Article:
Mr. Scarborough accurately describes what I have been seeing from the contractor side. I would like to add that even small improvements by architects in the coordination between drawings and specification, for example, would contribute significantly to constructibility, cost efficencies and owner value.

Comment from John Williams, (10/3/2011, 1:12 PM)

Unfortunately, Walter is correct in many of his comments. The issue runs very deep in many firms - even those which have committed to quality specifications. The commitment has to be firmwide and embraced by every Project Architect and Project Manager. Relegating specifications to the end of the project with extremely limited budgets is a recipe for disaster - or at least for a large number of RFI's through the constuction phase. Specifiers have to be more active in promoting themselves and the technical excellence that they can bring to the project. We are all in this together. And, we all need to promote the position of specifier to younger architects who would perhaps perfer something other than design as a career path.

Comment from Liz O'Sullivan, (10/5/2011, 3:12 PM)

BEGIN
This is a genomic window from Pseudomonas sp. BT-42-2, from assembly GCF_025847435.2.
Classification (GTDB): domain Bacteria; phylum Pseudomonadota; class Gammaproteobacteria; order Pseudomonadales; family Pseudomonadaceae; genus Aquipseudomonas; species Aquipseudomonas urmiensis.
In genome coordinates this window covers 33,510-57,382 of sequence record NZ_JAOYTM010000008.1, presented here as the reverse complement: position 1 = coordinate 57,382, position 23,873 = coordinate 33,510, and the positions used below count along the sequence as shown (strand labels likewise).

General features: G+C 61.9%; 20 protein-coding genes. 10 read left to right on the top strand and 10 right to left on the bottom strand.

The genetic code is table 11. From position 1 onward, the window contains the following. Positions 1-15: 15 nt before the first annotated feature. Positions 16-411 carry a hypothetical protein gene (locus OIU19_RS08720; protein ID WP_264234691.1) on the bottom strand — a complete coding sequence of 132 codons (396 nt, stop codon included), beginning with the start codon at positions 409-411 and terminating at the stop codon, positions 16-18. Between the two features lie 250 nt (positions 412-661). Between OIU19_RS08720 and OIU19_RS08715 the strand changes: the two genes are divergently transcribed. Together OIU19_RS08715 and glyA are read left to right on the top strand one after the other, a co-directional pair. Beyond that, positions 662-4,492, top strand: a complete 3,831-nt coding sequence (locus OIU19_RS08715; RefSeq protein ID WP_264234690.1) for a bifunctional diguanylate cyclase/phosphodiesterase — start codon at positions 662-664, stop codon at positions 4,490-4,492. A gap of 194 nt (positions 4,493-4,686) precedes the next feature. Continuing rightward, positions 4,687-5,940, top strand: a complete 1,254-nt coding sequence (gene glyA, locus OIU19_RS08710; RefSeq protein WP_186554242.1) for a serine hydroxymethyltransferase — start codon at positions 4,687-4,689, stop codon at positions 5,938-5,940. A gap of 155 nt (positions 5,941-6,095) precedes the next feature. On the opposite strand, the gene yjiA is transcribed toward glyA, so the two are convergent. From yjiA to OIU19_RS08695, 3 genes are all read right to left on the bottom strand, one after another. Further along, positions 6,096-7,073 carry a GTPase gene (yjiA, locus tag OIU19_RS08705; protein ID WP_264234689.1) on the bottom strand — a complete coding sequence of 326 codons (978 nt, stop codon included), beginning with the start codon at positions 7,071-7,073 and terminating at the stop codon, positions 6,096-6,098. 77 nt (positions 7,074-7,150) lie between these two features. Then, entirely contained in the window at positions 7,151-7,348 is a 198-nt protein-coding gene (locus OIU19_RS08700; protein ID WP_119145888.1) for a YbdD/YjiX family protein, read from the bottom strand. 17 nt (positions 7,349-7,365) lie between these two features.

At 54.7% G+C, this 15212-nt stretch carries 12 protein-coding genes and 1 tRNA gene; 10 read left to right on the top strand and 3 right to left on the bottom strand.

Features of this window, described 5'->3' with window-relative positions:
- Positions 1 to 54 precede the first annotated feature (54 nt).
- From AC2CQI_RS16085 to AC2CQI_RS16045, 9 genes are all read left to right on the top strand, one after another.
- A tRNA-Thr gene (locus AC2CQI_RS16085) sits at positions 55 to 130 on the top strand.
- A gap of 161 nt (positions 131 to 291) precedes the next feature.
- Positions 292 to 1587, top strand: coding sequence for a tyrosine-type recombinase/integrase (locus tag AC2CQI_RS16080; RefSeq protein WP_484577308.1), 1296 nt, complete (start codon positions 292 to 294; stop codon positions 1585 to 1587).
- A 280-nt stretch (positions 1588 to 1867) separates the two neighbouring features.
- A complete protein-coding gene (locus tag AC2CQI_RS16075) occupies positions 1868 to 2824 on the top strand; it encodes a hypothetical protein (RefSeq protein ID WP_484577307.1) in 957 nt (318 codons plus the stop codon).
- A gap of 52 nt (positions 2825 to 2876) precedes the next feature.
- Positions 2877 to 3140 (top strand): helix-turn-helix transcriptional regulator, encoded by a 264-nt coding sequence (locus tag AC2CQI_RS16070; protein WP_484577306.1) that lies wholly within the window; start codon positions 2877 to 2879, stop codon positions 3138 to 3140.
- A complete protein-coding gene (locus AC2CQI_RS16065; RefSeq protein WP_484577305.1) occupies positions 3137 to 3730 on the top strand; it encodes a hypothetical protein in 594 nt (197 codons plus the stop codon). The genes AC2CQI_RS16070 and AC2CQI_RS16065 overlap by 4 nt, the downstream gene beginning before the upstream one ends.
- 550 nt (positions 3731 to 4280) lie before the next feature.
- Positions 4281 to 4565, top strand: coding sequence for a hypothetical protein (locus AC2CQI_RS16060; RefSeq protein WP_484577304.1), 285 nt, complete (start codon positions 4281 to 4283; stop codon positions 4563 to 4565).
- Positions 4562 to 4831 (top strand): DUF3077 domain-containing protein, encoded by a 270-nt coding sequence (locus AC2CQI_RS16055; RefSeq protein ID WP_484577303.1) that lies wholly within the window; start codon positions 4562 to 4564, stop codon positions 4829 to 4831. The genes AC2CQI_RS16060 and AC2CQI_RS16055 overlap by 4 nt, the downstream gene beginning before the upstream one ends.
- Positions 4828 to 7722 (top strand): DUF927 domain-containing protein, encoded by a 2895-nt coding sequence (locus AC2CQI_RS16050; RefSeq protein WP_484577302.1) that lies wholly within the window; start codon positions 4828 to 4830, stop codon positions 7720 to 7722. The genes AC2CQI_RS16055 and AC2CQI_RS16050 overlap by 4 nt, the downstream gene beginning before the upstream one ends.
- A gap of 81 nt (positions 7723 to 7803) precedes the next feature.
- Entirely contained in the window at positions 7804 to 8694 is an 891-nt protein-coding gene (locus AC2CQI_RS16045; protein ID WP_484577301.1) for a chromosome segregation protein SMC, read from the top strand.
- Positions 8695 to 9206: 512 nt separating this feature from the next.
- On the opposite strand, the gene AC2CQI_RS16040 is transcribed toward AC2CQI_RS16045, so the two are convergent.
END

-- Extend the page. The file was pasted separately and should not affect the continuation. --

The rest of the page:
Walter Scarborough's blog hits the nail on the head regarding the declining relevance of architecture as a profession. And this situation is NOT okay. Architects need to be the people practicing architecture. But in order to continue doing that competently and effectively, architects need to be focusing more on technical building knowledge. I agree that architects as a profession are losing ground in the area of technical competency. Sometimes, it seems as if architects are trying to make up for that by relying on construction managers to fill in the technical gaps, but we’re the ones who are better suited to be doing that. We need to do our own technical research, first, and then, WE need to be the ones seeking out the advice of product reps and subcontractors. We shouldn't hand that job over to a general contractor. Construction management delivery cannot be a replacement for lack of technical competency on the part of the architect. (We still have the professional liability for the technical aspects of those designs. If you don’t believe me, just ask the lawyers.) I fear irrelevance - not for myself - for the profession of architecture in general. I think that the AIA is barking up the wrong tree – emphasizing things like IPD and focusing on the designs of star designers instead of promoting the importance of technical competence for architects, and the importance of licensure for architects. Walter Scarborough's blog post focuses on specs, but I see lots of drawings that are inadequate technically, too. Codes are mysterious to many architects – some don’t seem to realize that it’s their job to interpret the codes and turn them into designs, instead of putting notations on drawings that say things like “insulation thickness as required by applicable codes.” I would like to increase awareness of the importance of technical building knowledge for architects. If anyone has any tips for how to reach the people who need to hear it, let me know! I'm pretty sure I'm preaching to the choir, right here.